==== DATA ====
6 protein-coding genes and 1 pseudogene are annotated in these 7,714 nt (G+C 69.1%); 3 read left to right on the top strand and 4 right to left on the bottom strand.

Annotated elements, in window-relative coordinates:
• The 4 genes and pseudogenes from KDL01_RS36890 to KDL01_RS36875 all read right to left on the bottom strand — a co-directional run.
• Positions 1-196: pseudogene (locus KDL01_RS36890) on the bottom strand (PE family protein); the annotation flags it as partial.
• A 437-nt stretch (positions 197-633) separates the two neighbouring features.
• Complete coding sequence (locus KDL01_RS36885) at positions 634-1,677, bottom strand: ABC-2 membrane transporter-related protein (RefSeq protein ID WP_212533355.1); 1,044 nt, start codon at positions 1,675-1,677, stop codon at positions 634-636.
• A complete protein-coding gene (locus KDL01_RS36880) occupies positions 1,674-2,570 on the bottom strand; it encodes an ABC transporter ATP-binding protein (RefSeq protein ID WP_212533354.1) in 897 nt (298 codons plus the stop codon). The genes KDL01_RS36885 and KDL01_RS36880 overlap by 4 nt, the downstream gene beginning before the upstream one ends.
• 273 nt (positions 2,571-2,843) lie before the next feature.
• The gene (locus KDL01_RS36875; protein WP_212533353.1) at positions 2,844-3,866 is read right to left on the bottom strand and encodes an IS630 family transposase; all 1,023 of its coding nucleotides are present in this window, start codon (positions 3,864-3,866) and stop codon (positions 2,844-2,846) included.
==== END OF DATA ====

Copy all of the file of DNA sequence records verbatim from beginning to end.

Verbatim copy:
6 protein-coding genes and 1 pseudogene are annotated in these 7,714 nt (G+C 69.1%); 3 read left to right on the top strand and 4 right to left on the bottom strand.

Annotated elements, in window-relative coordinates:
• The 4 genes and pseudogenes from KDL01_RS36890 to KDL01_RS36875 all read right to left on the bottom strand — a co-directional run.
• Positions 1-196: pseudogene (locus KDL01_RS36890) on the bottom strand (PE family protein); the annotation flags it as partial.
• A 437-nt stretch (positions 197-633) separates the two neighbouring features.
• Complete coding sequence (locus KDL01_RS36885) at positions 634-1,677, bottom strand: ABC-2 membrane transporter-related protein (RefSeq protein ID WP_212533355.1); 1,044 nt, start codon at positions 1,675-1,677, stop codon at positions 634-636.
• A complete protein-coding gene (locus KDL01_RS36880) occupies positions 1,674-2,570 on the bottom strand; it encodes an ABC transporter ATP-binding protein (RefSeq protein ID WP_212533354.1) in 897 nt (298 codons plus the stop codon). The genes KDL01_RS36885 and KDL01_RS36880 overlap by 4 nt, the downstream gene beginning before the upstream one ends.
• 273 nt (positions 2,571-2,843) lie before the next feature.
• The gene (locus KDL01_RS36875; protein WP_212533353.1) at positions 2,844-3,866 is read right to left on the bottom strand and encodes an IS630 family transposase; all 1,023 of its coding nucleotides are present in this window, start codon (positions 3,864-3,866) and stop codon (positions 2,844-2,846) included.